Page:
If a recovery can be had it must be on this draft 'arid the loan which it represents.' T6 authorize the master to make such a loan, the existing necessities of the vessel must have required the money. His unimportant that the draft is in terms against the unearned freight, payable in her home port, on delivery of cargo. The master' had no more authority to' 'pledge this undue freight than he had to pledge the vessel. Pledging the former, pledges the latter to earn it. If necessity required he could pledge both; otherwise he could not pledge either. The libel, as originally drawn, rests on this theory; and was amended 'to make it plainer. It was therefore the' duty of Ellis & Hussy to see that the money was needed for thepurpose designated; if it was not needed they could not look to the vessel, her unearned freight, or owners. The libel consequently charges that the money was needed to supply the necessities of the vessel, in a foreign port, (her home being Philadelphia) and that without it she could not complete her voyage. This charge is denied by the answer; and thus is raised the only issue in the case. The burden of proof is on the libelant, he must sustain his charge. 2 Pars. Shipp. p. 17, and note; Nippert v. The Williams, 42 Fed. 533; The Woodland, 104 U. S. 180. The evidence however not only does not sustain it, but disproves it. The loan was made to the master, without inquiry, so far as appears, after notice to Ellis & Hussy from the managing owner of the vessel that the master was forbidden to borrow, and would be furnished with all necessary supplies from home on application. The libelant stands in Ellis &. Hussy's shoes-occupying no better situation because of the indorse· ment. If he suffers loss it results from his negligence alone. He and the managing owner are virtual neighbors; and he might and should have inquired respecting the master's authority, before parting with his money. He knew this owner's relation to the vessel, and made the contract of affreightment with him. The master's act was a plain fraud, (judged by the evidence,) and he was enabled to· perpetrate it only by means of the libelant's carelessness, and Ellis & Hussy's misconduct. It is unimportant that the libelant undertook with the master to accept the draft on account of the. unearned freight. The money paid by him on the instrument was a loan and could be recovered back as such if the vessel failed to keep her pledge, by delivering the cargo-provided the master was justified in borrowing. It was not payment of freight (none was due) but an advancement, a loan, or pledge of the vessel to deliver the cargo, or return the money The libel must be dismissed, with costs.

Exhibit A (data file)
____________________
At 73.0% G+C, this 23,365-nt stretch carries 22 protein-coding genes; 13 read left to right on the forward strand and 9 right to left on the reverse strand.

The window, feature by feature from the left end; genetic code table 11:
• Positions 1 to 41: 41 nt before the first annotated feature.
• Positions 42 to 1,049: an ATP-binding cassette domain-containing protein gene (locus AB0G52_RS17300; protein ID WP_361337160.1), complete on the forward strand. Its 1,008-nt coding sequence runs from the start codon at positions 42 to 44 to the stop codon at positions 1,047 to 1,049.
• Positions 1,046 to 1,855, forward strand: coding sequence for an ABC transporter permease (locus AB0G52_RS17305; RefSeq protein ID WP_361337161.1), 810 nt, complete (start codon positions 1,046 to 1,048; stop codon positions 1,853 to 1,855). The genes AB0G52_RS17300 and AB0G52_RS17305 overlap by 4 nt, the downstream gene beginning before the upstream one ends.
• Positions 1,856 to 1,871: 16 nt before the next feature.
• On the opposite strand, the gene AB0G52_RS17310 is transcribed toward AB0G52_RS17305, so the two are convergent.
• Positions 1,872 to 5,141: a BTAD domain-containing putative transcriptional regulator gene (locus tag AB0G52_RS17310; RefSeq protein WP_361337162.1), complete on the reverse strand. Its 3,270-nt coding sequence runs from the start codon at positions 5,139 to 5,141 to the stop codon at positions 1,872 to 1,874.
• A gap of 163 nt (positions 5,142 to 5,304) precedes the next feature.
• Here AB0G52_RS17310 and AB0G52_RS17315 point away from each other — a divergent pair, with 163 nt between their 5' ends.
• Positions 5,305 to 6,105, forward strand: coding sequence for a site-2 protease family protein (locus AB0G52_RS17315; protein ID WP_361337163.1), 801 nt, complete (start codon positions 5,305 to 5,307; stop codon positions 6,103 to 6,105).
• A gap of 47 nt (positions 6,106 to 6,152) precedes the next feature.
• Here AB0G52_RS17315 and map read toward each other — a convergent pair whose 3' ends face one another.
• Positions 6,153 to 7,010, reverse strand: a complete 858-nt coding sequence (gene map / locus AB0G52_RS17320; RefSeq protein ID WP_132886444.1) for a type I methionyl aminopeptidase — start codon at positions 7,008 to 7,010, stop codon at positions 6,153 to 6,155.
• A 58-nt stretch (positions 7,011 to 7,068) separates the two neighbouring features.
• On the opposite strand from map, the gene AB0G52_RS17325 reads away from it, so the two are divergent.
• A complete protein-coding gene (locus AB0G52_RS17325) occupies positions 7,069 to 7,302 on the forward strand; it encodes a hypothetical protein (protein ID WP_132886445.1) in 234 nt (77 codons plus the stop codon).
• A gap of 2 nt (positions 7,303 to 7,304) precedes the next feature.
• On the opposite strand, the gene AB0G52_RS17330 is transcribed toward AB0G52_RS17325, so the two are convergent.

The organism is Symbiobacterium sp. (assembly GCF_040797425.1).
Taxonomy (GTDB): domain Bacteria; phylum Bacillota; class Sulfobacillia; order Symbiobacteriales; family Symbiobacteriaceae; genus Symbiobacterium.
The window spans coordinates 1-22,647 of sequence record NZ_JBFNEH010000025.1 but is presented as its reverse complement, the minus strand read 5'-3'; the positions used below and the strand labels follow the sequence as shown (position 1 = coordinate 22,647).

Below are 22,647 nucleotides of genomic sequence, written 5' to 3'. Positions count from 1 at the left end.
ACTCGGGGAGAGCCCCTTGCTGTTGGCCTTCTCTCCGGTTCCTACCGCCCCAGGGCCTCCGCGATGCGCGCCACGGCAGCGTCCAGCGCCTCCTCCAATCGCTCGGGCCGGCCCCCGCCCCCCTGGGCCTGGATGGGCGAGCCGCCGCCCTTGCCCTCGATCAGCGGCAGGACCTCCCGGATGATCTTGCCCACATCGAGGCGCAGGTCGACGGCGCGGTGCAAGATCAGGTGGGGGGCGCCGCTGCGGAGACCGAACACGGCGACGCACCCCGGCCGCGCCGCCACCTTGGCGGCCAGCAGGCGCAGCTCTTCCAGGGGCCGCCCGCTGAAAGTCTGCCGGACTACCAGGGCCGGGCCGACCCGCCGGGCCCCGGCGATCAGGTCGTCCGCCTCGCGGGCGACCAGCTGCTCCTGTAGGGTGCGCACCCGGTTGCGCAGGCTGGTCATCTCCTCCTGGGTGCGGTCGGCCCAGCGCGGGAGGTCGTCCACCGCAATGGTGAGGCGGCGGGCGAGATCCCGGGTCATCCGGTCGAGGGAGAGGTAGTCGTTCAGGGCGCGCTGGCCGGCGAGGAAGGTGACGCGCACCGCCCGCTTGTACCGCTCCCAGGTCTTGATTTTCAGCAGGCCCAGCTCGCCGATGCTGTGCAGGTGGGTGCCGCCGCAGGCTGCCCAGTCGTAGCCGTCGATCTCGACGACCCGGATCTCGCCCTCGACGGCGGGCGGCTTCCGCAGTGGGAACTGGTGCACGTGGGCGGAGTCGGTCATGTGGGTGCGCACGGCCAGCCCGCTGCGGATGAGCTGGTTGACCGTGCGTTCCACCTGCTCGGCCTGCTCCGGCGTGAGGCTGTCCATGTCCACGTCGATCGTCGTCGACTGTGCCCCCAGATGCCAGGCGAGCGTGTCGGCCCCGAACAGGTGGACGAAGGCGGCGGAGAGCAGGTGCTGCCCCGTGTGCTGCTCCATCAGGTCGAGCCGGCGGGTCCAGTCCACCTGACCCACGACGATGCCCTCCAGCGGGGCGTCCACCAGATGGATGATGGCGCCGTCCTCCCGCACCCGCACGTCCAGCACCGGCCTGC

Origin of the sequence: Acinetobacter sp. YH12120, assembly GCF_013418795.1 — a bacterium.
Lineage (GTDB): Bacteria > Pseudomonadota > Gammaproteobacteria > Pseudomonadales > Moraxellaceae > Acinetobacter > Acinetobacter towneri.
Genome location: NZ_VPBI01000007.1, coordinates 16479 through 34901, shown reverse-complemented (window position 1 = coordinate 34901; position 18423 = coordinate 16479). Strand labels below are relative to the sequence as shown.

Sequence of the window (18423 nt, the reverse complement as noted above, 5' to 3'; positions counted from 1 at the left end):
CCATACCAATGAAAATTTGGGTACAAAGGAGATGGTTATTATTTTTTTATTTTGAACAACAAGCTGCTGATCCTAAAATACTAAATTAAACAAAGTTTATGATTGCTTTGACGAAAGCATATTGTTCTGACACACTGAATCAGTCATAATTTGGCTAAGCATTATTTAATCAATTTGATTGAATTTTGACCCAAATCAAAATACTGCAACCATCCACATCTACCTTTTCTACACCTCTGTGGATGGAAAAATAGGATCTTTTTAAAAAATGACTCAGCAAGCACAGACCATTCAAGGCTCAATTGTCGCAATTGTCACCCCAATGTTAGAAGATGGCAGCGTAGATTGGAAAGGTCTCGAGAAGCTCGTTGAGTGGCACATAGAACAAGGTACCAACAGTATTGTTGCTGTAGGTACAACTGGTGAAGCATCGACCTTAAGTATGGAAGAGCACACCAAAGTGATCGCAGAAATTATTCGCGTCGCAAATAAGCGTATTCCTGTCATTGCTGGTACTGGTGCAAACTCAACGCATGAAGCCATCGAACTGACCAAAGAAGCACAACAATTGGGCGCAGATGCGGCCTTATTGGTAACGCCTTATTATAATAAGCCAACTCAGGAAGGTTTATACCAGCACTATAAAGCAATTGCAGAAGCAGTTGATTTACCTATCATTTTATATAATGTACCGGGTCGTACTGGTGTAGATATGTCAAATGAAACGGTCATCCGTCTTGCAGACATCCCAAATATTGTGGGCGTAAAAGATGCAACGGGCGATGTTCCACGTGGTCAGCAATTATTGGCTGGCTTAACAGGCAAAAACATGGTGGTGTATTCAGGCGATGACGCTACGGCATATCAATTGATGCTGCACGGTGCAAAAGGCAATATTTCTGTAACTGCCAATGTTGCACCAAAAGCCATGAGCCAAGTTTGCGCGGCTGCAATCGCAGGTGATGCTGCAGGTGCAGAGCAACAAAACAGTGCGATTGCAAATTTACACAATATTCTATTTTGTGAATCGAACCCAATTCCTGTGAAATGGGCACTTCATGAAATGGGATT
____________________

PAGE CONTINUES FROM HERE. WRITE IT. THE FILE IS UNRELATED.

THE ADVANCE. THE ALLlANCA. THE SEGURANCA. THE VIGILANCIA. BROWN et al. v. THE ADVANCE et al. (Circuit Court of Appeals, Second Circuit. April G, 189G.)
MARITIME LIENs-LET'rERs OF CHEDIT-COl'TUACT.
Where the freights were expressly pledged as scecurity for money to be paid on drafts drawn pursuant to letters of credit, for the purpose of disbursing vessels in a foreign port, held, that a further agreement by the shipowners to "furnish any additional security they may desire, whenever they see proper to demand it," did not, of itself, create a maritime lien on the ships themselves, nor any equitable assignment, which might be recognized on a distribution of surplus moneys. (;3 Fed. 72G, affirmed.
Appeal from the District Court of the United States for the Southern District of New York. Willard Parker Butler, for appellants. Edmund L. Baylies, for appellees. Before WALLACE, LACOMBE, and SHIPMAN, Ch'cuit Judges. SHIPMAN, Circuit Judge. 'rhese four cases grew out of the insolvency of the United States & Brazil Steamship Company. The business of this company; its financial needs; its methods of providing, by letters of credit in New York, the money necessary to disburse its vessels in Brazilian ports; its insolvency; the claims for maritime lien's which sprang up upon its failure; and the principles of law which this court deemed applicable to some of these claims,were stated in the opinion recently given in the case of Huntington v. Proceeds of The Advance, 72 Fed. 793. The additional facts which are of importance in these cases are as follows: The libelaI,lts are the partners composing the banking house of Brown Bros. & Co., of New York City, and the London banking house of Brown, Shipley & Co. Brown, Shipley & Co. issued in New York City, upon the express request, in New York City, of the owner of these vessels, four letters of credit,-the first dated July 13, 1892, for £2,000; the second dated September 24, 1892, for £8,000; the third on September 29, 1892 (but no claim in respect to this letter is made); and the fourth dated November 29, 1892, for £8,000. Each of these letters was issued, in whole or in part, for the purpose of enabling the steamship company to disburse its vessels in Brazilian ports. Each letter contained upon its back the written agreement of the steamship company as follows:
"All the freight moneys earned and to be earned, and the policies of insurance thereon, are hereby pledged and hypothecated to them [Brown, Shipley & Co.] as collateral security for the payment as above promised [of the bills drawn by virtue of said credit]; and we further agree to give them any additional security they may require, whenever they may see proper to de'wand it."